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I'd like to take pictures of Yayoi Kusama's exhibit, The Infinity Mirrors. This exhibit a collection of mirrored rooms, usually darkly lit.

What are some tips on photographing in dark, mirrored rooms? Should I use a tripod? Often, museums don't allow tripods. If that's the case when I visit, what should I do?

Here are some photos others have taken of the Infinity Mirrors exhibit:

Yayoi Kusama Infinity Room from Wikimedia Commons
Yayoi Kusama Infinity Room, from Wikimedia Commons, by Helsinki Art Museum, The Broad. CC BY-SA 4.0

Yayoi Kusama, Infinity Dots Mirrored Room, 1996
Yayoi Kusama, Infinity Dots Mirrored Room, 1996, by Andrew Russeth. CC BY-SA 2.0

All the Eternal Love I Have for the Pumpkins
Yayoi Kusama's Infinity Mirrored Room 'All the Eternal Love I Have for the Pumpkins', by Ron Cogswell. CC BY-SA 2.0

“Vision is a subtractive process..."
“Vision is a subtractive process...", by anokarina. CC BY-SA 2.0

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No Flash 😁 Tripod (if permitted), possibly low position (for mushroom like structure) Relatively low ISO (100-400) ... For a pseudo macro shot... Showing the infinite mushroom behind.

... Or, for the stars, a "zoom while you shoot" effect, that will look like the Tron movie...

Anything good ?

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What are some tips on photographing in dark, mirrored rooms? Should I use a tripod? Often, museums don't allow tripods. If that's the case when I visit, what should I do?

One of those photos is taken with an iPhone 7, another one with a dSLR using iso 1600. I'd say go with the biggest sensor you have, and crank up the ISO to get a good handholding shutter speed, and make sure you do not underexpose. Go handheld. Practice your handholding technique. Go research techniques that use a string or the camera strap to increase stability. Learn about different camera holds.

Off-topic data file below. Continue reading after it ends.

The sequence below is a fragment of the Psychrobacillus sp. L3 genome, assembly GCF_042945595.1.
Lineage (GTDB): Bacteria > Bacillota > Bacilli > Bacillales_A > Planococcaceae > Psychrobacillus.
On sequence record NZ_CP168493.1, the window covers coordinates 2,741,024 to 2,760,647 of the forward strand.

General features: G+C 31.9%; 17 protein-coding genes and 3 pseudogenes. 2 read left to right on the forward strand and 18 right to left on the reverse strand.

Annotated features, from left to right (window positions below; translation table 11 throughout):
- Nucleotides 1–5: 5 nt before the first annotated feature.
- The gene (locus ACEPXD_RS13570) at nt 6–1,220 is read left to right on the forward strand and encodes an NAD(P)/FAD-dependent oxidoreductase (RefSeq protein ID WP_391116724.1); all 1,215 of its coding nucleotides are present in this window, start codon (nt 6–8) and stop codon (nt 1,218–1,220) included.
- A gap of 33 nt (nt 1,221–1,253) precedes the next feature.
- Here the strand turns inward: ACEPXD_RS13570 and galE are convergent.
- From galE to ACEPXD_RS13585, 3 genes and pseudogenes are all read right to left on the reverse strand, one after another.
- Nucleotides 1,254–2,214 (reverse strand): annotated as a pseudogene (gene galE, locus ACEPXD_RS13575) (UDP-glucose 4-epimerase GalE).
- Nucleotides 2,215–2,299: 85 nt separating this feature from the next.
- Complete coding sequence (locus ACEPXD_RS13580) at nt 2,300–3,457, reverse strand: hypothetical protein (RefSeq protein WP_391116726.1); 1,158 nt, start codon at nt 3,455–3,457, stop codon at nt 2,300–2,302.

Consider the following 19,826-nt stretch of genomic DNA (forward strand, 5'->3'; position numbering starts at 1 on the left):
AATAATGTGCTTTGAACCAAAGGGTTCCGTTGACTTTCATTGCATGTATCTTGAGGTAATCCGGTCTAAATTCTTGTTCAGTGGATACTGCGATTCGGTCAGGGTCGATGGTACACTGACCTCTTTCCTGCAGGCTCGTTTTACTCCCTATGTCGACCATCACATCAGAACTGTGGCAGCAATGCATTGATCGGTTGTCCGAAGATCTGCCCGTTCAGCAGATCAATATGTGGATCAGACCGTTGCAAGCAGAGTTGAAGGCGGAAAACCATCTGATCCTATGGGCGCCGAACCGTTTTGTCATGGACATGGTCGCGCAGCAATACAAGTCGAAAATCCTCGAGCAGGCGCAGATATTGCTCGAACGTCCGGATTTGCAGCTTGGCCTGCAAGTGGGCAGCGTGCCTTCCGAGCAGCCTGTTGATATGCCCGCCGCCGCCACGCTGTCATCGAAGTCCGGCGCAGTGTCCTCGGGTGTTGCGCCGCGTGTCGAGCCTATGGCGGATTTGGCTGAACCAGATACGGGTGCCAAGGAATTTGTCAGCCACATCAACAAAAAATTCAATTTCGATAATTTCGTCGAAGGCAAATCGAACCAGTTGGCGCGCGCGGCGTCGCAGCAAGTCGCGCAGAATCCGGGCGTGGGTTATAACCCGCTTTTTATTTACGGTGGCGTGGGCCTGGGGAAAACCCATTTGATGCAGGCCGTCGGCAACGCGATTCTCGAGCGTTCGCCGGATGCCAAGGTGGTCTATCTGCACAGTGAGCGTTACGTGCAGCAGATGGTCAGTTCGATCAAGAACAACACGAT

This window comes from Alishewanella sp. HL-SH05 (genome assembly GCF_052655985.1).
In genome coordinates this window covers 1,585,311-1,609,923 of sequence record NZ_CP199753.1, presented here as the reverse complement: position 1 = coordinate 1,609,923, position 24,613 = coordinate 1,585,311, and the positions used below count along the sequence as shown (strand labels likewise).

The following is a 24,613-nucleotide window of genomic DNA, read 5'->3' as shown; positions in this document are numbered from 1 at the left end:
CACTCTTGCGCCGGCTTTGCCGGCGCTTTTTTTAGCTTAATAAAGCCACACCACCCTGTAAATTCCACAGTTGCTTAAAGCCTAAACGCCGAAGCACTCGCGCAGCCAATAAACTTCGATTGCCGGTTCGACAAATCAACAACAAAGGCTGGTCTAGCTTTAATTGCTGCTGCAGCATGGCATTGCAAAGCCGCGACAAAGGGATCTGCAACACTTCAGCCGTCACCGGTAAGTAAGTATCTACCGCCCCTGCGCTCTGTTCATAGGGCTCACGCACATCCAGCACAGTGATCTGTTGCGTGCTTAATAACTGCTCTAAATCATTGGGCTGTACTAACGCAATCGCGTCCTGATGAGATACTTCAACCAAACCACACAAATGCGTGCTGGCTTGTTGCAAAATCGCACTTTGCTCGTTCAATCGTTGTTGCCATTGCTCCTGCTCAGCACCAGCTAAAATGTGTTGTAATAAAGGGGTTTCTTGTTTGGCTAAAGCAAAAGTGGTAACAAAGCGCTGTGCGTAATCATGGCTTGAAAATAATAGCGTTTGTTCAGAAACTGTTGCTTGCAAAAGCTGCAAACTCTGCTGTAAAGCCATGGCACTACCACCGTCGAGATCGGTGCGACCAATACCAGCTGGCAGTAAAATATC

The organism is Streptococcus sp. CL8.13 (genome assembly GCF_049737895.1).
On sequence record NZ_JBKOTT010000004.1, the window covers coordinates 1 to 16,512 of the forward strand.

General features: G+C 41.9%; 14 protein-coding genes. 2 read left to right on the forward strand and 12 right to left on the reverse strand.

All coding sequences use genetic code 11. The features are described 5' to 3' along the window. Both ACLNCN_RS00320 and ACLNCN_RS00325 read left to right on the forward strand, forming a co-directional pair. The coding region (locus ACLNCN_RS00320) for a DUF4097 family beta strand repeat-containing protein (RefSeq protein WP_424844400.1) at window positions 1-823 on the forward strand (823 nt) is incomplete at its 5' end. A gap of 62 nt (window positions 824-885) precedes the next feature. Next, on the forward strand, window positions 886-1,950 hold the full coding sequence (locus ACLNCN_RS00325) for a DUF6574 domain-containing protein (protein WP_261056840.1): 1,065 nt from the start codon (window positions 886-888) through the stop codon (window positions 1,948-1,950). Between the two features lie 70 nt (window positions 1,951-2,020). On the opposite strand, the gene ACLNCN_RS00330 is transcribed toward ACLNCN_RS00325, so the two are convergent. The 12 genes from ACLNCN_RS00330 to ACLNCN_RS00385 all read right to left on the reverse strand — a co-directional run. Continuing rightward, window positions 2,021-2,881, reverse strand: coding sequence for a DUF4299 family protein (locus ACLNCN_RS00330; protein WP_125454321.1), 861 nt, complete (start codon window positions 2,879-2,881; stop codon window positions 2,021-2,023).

Figure out how to focus accurately in low light.

And since this is a mirrored exhibit, consider what you're wearing. :)

When shooting in a well-known museum, you can typically go to the museum's website and find their photography policy before heading out there with a tripod strapped to your bag. Easy enough to find out if you can use one or not ahead of time. The Smithsonian website visitor tips page says (bold mine):

Photography

The Smithsonian permits still and video photography for noncommercial use only in its museums and exhibitions, unless otherwise posted.

For the safety of our visitors and collections, the Smithsonian prohibits the use of tripods, monopods, or selfie sticks in our museums and gardens. This is a preventive measure to protect visitors and objects, especially during crowded conditions. We encourage museum visitors to take selfies and share their experiences—and leave the selfie sticks in their bags.

Working members of the media who need to use a tripod or monopod must obtain permission from the museum's Public Affairs Office and must be escorted by a museum staff member while in the building or garden.

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